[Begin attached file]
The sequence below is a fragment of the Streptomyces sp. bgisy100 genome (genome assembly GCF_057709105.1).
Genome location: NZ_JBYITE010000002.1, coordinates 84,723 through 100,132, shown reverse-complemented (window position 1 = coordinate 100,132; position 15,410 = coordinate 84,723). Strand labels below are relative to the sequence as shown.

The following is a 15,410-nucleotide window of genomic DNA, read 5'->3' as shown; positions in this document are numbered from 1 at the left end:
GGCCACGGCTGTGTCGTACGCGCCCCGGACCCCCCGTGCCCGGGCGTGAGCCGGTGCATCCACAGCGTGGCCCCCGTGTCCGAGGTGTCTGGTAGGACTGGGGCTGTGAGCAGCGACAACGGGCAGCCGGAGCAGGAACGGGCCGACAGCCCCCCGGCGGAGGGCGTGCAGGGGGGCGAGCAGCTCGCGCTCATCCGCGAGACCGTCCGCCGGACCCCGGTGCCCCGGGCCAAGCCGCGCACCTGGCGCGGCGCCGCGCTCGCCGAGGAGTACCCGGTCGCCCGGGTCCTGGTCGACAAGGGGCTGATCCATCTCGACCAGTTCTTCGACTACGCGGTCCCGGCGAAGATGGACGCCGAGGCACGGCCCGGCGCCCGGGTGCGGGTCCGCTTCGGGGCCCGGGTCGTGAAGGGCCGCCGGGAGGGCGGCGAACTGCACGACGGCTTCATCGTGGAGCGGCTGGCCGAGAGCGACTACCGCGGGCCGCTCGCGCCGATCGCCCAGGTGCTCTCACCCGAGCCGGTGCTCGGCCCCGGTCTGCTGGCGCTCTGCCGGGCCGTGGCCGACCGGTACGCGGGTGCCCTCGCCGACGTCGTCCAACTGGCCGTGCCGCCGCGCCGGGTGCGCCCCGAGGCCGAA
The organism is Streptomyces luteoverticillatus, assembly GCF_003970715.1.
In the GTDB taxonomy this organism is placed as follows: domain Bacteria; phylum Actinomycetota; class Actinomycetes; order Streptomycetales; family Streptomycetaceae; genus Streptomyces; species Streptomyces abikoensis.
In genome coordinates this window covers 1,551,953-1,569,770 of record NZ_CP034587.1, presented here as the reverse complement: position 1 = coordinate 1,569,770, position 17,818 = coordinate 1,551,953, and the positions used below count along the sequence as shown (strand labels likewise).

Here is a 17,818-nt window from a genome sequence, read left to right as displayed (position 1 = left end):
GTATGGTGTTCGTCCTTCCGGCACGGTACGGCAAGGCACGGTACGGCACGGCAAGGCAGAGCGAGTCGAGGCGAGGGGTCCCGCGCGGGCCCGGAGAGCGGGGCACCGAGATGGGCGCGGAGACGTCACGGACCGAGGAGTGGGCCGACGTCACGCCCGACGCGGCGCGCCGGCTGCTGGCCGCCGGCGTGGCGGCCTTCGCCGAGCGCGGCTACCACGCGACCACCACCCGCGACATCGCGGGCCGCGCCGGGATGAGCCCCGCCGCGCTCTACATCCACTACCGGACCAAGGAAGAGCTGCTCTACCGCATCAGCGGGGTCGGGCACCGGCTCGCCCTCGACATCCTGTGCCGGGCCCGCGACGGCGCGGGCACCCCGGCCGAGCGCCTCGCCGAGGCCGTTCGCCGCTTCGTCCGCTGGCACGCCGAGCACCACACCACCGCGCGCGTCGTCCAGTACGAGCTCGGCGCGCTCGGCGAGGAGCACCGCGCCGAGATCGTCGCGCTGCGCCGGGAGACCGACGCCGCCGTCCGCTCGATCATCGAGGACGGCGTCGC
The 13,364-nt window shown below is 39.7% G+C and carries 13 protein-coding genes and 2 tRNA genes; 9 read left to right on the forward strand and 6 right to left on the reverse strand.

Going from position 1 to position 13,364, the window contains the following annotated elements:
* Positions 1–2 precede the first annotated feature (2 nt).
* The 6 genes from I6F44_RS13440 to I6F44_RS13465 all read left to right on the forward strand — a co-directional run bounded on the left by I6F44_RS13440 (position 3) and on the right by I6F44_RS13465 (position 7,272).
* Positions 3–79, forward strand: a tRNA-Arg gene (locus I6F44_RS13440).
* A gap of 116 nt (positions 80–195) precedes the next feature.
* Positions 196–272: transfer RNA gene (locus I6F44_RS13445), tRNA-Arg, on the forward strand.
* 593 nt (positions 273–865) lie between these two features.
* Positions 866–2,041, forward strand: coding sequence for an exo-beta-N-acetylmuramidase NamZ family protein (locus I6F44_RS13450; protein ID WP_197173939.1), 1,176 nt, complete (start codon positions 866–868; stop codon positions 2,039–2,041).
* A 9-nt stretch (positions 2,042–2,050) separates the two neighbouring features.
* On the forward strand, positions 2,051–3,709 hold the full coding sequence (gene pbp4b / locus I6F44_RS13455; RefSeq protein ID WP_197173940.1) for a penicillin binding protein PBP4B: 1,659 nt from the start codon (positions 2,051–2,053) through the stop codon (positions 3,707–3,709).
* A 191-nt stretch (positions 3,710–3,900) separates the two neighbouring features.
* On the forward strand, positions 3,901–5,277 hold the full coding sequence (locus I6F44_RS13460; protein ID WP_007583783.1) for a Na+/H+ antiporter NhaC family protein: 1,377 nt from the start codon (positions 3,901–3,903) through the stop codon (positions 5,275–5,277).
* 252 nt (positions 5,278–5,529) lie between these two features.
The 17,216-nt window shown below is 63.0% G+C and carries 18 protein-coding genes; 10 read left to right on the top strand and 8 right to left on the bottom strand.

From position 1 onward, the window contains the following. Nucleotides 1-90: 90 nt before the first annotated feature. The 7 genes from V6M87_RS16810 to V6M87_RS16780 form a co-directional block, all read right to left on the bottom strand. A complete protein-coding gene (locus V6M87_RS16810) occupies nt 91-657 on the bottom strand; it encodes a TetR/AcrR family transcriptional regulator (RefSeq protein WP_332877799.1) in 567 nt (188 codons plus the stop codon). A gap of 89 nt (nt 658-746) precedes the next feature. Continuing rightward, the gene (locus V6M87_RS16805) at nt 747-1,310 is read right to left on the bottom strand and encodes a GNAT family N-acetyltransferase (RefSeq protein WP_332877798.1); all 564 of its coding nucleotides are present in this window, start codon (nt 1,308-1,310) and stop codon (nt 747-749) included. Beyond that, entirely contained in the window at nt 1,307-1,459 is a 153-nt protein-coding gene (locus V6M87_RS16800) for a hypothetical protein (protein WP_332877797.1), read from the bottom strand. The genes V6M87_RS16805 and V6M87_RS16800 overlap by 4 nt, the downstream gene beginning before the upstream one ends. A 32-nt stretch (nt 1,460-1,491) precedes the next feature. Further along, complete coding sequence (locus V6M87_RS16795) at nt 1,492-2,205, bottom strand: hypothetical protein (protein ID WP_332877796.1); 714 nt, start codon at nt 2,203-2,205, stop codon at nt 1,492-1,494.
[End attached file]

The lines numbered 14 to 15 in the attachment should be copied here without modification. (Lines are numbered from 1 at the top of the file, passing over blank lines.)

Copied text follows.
* Positions 3–79, forward strand: a tRNA-Arg gene (locus I6F44_RS13440).
* A gap of 116 nt (positions 80–195) precedes the next feature.